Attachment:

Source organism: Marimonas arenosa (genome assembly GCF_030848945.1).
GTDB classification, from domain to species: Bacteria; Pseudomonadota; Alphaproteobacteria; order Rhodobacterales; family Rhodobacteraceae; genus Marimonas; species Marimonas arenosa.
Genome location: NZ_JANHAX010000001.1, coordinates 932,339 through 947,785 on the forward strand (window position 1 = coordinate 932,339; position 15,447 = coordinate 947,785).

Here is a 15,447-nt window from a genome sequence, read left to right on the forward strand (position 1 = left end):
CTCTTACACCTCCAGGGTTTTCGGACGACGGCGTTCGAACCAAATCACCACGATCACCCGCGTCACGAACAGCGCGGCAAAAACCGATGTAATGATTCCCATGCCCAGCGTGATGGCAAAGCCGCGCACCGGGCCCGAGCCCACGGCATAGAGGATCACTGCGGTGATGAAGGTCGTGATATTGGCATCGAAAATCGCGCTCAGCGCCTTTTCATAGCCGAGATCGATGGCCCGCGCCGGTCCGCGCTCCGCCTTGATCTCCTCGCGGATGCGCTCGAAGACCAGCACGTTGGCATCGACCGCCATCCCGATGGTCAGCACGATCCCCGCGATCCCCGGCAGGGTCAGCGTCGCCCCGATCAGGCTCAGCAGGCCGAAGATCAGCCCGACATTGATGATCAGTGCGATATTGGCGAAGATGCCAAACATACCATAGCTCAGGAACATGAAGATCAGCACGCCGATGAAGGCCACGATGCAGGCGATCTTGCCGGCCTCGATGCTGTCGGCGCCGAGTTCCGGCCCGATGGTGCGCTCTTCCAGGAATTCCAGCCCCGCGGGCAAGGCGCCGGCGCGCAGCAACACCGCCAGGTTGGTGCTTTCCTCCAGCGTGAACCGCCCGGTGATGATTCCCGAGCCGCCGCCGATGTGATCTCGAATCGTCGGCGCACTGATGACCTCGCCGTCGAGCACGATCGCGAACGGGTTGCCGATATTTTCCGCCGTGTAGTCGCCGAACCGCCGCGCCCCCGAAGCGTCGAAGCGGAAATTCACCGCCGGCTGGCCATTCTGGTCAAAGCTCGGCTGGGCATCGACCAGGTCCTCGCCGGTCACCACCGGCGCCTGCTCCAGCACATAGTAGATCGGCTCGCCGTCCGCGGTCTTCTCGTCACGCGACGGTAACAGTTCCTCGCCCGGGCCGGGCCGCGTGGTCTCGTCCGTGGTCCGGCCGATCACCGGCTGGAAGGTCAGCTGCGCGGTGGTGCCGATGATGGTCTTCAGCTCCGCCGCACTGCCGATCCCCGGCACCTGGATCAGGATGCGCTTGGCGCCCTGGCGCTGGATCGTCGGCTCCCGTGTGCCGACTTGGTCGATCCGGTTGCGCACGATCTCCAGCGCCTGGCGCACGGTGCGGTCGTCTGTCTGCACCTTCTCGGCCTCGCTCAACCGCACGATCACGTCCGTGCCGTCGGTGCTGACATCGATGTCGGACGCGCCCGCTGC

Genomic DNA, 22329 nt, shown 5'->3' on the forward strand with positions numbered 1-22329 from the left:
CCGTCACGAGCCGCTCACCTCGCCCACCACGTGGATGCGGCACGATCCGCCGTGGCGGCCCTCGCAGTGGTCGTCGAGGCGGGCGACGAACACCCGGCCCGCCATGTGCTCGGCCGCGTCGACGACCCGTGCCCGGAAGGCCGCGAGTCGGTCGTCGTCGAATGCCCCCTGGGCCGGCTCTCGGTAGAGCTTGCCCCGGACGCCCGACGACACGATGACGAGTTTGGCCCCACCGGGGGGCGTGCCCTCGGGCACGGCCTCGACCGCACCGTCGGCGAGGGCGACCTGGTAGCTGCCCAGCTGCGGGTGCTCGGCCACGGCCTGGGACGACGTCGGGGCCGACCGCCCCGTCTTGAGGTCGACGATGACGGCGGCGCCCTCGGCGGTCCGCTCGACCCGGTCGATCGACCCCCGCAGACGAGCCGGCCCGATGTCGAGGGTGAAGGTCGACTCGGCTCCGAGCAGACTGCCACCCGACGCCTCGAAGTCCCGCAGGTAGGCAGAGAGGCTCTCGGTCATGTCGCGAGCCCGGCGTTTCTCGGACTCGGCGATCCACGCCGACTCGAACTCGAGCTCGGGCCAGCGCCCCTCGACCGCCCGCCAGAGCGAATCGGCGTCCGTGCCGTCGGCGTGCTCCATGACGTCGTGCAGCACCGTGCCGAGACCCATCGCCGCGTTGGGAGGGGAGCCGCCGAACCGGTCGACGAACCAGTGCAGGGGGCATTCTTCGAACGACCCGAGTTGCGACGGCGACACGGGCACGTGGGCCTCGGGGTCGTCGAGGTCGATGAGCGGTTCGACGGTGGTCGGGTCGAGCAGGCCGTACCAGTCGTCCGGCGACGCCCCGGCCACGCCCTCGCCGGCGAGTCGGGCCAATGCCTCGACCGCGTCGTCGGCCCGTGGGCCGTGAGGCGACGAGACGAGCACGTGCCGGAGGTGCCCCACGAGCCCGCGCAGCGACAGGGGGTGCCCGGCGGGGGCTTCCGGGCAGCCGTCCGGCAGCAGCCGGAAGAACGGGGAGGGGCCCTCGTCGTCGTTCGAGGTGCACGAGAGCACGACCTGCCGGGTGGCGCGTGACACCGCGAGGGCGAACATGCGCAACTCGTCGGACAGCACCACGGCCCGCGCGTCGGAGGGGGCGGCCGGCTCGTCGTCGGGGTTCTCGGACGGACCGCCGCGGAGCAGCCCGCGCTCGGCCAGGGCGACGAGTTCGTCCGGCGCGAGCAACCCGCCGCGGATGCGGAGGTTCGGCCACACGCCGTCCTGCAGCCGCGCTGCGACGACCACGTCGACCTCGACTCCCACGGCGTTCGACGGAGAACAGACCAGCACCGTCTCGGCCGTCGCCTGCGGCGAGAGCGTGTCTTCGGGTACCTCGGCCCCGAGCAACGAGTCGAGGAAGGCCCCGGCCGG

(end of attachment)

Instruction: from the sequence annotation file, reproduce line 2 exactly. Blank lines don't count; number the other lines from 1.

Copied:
GTDB classification, from domain to species: Bacteria; Pseudomonadota; Alphaproteobacteria; order Rhodobacterales; family Rhodobacteraceae; genus Marimonas; species Marimonas arenosa.